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Betty's Corner

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Should You Sell Your Life Insurance Policy?

US News and World Report.

By PHILIP MOELLER | Selling a life insurance policy to generate current income has historically been a controversial practice. Investors who buy the policies do not make money until the selling policyholder dies, creating a death-watch dynamic that is morally repugnant to critics. The life settlements industry, as it's now called, accurately notes that such settlements have long been an acceptable estate planning tool. Now, with rising numbers of aging seniors, companies and brokers involved in life settlements are seeking acceptance of selling a life insurance policy as a mainstream retirement tool alongside annuities, long-term care, and other age-related financial products.

"A life settlement, in our view, is a legitimate transaction made in the financial interest of the policyholder," says Michael McRaith, the commissioner of insurance in Illinois and an active regulator in national life settlements issues. There can be valid estate considerations or a change in family circumstances that support the need to sell a life insurance policy, he notes. For example, he said, parents who have had life insurance policies for decades may no longer need or desire to leave death benefits to their grown children. "It might be better for the parents to have access to a cash settlement for that policy," he said.

"The most important concern for a consumer in any insurance transaction is that the consumer make an informed and educated decision," McRaith says. And that decision, he emphasizes, "should be in the best interests of their families and not necessarily in the best interest of the person [or firm] who is involved in the commercial aspect of a life insurance transaction."

Life settlements emerged from obscurity in the wake of the AIDS epidemic. Known then as the viatical settlements business, it layered a money-making objective with a compassionate twist for terminally ill AIDS victims, who could receive income before they died by selling life insurance policies. The investors who became the new beneficiaries of those policies would continue making any premium payments and then collect on the policy when the patient died.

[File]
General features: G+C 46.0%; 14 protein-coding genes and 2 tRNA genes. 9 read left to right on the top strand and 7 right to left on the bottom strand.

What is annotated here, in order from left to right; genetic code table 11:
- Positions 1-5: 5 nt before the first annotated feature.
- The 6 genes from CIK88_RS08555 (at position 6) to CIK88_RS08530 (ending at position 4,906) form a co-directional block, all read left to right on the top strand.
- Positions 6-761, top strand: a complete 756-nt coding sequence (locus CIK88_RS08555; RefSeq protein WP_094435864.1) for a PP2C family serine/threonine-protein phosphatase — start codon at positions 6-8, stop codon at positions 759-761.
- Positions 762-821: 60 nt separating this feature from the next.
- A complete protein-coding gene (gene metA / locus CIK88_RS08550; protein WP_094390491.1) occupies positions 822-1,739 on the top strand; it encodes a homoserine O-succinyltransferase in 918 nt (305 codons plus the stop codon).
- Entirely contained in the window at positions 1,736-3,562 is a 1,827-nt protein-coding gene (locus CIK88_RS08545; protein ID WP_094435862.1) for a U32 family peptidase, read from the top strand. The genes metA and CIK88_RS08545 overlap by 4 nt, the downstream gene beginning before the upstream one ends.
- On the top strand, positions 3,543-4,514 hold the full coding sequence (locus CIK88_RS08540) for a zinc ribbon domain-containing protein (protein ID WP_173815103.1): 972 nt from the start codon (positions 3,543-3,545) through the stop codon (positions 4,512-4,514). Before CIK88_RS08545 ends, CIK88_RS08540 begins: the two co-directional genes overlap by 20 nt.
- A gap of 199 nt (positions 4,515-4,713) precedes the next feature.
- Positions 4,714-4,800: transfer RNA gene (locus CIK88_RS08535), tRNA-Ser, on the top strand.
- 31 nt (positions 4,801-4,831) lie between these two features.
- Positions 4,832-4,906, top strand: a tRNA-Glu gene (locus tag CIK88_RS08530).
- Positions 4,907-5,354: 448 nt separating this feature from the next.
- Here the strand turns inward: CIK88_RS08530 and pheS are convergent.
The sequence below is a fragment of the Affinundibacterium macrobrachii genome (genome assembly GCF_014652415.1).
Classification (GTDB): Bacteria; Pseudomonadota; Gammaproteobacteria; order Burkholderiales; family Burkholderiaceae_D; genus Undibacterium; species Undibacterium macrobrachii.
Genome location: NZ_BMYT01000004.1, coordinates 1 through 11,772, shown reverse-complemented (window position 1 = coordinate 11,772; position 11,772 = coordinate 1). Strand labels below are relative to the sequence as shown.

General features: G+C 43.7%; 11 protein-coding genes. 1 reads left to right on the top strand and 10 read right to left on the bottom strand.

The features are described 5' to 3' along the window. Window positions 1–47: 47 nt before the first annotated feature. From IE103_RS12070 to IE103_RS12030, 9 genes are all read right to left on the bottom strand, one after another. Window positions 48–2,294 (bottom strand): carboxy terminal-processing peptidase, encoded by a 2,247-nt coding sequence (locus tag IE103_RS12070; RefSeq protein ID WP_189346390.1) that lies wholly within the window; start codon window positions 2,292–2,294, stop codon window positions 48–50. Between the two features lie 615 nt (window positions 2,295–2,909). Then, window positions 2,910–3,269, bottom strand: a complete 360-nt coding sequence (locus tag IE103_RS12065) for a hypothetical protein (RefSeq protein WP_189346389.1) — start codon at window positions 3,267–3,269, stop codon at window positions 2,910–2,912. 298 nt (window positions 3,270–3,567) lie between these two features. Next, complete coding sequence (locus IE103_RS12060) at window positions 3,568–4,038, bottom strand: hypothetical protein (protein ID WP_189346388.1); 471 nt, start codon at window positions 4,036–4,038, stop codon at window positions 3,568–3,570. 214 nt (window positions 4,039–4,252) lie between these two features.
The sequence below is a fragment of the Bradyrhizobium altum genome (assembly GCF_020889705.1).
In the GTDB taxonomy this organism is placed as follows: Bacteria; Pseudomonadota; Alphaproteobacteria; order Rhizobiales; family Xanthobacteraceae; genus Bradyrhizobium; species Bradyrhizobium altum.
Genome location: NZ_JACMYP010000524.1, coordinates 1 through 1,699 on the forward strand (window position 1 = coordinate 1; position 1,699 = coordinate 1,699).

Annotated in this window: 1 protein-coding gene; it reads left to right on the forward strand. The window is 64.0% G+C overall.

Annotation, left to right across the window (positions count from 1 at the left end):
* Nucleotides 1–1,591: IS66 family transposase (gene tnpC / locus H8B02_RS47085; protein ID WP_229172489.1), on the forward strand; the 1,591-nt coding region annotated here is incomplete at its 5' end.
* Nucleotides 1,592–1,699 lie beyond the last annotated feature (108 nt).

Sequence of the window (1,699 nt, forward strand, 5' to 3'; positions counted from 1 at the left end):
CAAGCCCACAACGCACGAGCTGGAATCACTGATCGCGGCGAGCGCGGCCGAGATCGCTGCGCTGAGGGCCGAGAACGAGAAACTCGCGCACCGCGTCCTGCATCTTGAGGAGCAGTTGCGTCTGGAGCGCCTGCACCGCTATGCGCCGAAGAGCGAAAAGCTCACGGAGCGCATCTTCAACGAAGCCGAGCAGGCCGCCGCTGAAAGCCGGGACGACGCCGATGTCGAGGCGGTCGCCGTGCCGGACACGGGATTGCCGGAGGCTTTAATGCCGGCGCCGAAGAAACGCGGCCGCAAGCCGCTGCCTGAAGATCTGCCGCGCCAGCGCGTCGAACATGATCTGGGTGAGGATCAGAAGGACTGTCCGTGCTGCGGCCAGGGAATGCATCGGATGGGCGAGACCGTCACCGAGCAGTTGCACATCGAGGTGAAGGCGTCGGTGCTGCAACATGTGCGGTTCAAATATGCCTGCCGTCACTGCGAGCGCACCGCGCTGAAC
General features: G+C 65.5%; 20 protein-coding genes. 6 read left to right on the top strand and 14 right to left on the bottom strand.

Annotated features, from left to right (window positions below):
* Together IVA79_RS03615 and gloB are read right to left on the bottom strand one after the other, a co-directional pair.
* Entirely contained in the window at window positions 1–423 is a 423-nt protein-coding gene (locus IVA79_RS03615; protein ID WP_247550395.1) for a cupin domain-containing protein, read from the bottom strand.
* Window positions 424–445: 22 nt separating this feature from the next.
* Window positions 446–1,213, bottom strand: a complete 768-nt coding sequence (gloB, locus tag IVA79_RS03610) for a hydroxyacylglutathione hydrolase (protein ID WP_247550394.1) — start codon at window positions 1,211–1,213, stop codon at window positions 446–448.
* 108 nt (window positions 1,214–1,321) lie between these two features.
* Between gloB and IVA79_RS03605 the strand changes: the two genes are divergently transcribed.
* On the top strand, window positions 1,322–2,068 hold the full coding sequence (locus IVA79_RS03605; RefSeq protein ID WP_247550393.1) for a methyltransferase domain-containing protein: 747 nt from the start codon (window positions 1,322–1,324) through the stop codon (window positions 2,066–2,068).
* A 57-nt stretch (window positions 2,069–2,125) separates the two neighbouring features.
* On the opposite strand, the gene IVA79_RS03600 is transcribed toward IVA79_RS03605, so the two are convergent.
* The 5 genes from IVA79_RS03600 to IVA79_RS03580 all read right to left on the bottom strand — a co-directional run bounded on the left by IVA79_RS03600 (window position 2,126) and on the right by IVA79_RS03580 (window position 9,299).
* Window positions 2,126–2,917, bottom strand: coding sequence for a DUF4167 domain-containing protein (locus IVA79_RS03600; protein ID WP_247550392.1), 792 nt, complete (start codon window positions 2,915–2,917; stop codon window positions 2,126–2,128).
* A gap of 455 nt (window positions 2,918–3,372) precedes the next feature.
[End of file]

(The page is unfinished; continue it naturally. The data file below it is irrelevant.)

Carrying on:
Questions arose about the propriety of inducing AIDS victims to buy life insurance, and there were ghoulish odds posted on the correlation between a patient's blood cell counts and their expected time of death. Later, as improved drug therapies began commuting what had once been an AIDS death sentence, the viaticals business became less attractive to investors as life spans stretched from months into years, and then decades.

More recently, the image of life settlements was hurt by its association with what came to be called "stranger originated life insurance," or STOLI for short. In STOLI transactions, brokers often aggressively hustled older seniors into agreeing, for a fee, to have insurance on their lives purchased by third parties, who would pay the premiums and collect the death benefits. "These abusive STOLI practices essentially promote the wagering on human life, negating the good, social purpose upon which life insurance is based," the American Council of Life Insurers says in explaining its opposition to such "manufactured transaction."

In Illinois, McRaith recalled a full-page ad in The Chicago Tribune inviting people between the ages of 55 and 85 to meet a celebrity and learn about free insurance. Once in the meeting, they were encouraged to participate in a STOLI transaction. While the fee income was appealing to many seniors, McRaith said, there often were adverse financial consequences that were not disclosed, including income tax obligations and the loss of public benefits due to the extra income from their STOLI fees. Life insurers also object to selling policies with a 100-percent certainty of having to pay death benefits. Traditionally, many life insurance policies are dropped before the covered person dies, and life insurance premiums reflect these lapse rates.

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